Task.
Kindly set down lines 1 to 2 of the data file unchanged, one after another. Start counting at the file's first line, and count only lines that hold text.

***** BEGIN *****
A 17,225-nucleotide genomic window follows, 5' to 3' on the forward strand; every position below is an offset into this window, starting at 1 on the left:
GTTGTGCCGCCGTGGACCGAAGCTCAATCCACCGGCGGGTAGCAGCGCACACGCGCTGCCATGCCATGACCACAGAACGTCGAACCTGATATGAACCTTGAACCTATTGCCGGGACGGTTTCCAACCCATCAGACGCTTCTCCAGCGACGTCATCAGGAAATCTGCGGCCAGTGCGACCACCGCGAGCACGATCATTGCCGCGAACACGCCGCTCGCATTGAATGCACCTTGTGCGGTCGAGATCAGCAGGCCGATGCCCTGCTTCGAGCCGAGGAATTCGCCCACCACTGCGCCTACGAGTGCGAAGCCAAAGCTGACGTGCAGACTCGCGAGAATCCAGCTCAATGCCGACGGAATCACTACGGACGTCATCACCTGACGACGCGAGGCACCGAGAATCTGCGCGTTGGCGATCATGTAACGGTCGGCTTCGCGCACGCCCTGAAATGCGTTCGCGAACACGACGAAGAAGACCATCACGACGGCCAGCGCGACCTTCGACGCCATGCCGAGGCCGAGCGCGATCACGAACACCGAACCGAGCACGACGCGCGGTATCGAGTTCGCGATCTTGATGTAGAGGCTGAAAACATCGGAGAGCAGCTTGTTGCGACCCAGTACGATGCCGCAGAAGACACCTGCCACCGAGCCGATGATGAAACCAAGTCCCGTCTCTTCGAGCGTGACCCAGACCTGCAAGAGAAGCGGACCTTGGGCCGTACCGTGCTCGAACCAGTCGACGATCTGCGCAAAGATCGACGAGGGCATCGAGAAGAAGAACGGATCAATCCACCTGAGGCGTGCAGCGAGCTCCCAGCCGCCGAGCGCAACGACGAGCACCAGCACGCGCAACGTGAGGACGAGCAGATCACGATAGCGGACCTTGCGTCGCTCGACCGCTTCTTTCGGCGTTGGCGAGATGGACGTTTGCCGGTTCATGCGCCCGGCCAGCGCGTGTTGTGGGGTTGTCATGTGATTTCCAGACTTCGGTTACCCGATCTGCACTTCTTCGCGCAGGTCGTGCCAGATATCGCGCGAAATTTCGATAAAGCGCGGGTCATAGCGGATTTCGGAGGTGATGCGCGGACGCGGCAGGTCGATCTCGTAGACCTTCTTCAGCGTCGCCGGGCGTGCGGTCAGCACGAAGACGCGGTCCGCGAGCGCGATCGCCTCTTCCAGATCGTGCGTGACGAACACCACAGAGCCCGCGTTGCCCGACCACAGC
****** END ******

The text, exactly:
A 17,225-nucleotide genomic window follows, 5' to 3' on the forward strand; every position below is an offset into this window, starting at 1 on the left:
GTTGTGCCGCCGTGGACCGAAGCTCAATCCACCGGCGGGTAGCAGCGCACACGCGCTGCCATGCCATGACCACAGAACGTCGAACCTGATATGAACCTTGAACCTATTGCCGGGACGGTTTCCAACCCATCAGACGCTTCTCCAGCGACGTCATCAGGAAATCTGCGGCCAGTGCGACCACCGCGAGCACGATCATTGCCGCGAACACGCCGCTCGCATTGAATGCACCTTGTGCGGTCGAGATCAGCAGGCCGATGCCCTGCTTCGAGCCGAGGAATTCGCCCACCACTGCGCCTACGAGTGCGAAGCCAAAGCTGACGTGCAGACTCGCGAGAATCCAGCTCAATGCCGACGGAATCACTACGGACGTCATCACCTGACGACGCGAGGCACCGAGAATCTGCGCGTTGGCGATCATGTAACGGTCGGCTTCGCGCACGCCCTGAAATGCGTTCGCGAACACGACGAAGAAGACCATCACGACGGCCAGCGCGACCTTCGACGCCATGCCGAGGCCGAGCGCGATCACGAACACCGAACCGAGCACGACGCGCGGTATCGAGTTCGCGATCTTGATGTAGAGGCTGAAAACATCGGAGAGCAGCTTGTTGCGACCCAGTACGATGCCGCAGAAGACACCTGCCACCGAGCCGATGATGAAACCAAGTCCCGTCTCTTCGAGCGTGACCCAGACCTGCAAGAGAAGCGGACCTTGGGCCGTACCGTGCTCGAACCAGTCGACGATCTGCGCAAAGATCGACGAGGGCATCGAGAAGAAGAACGGATCAATCCACCTGAGGCGTGCAGCGAGCTCCCAGCCGCCGAGCGCAACGACGAGCACCAGCACGCGCAACGTGAGGACGAGCAGATCACGATAGCGGACCTTGCGTCGCTCGACCGCTTCTTTCGGCGTTGGCGAGATGGACGTTTGCCGGTTCATGCGCCCGGCCAGCGCGTGTTGTGGGGTTGTCATGTGATTTCCAGACTTCGGTTACCCGATCTGCACTTCTTCGCGCAGGTCGTGCCAGATATCGCGCGAAATTTCGATAAAGCGCGGGTCATAGCGGATTTCGGAGGTGATGCGCGGACGCGGCAGGTCGATCTCGTAGACCTTCTTCAGCGTCGCCGGGCGTGCGGTCAGCACGAAGACGCGGTCCGCGAGCGCGATCGCCTCTTCCAGATCGTGCGTGACGAACACCACAGAGCCCGCGTTGCCCGACCACAGC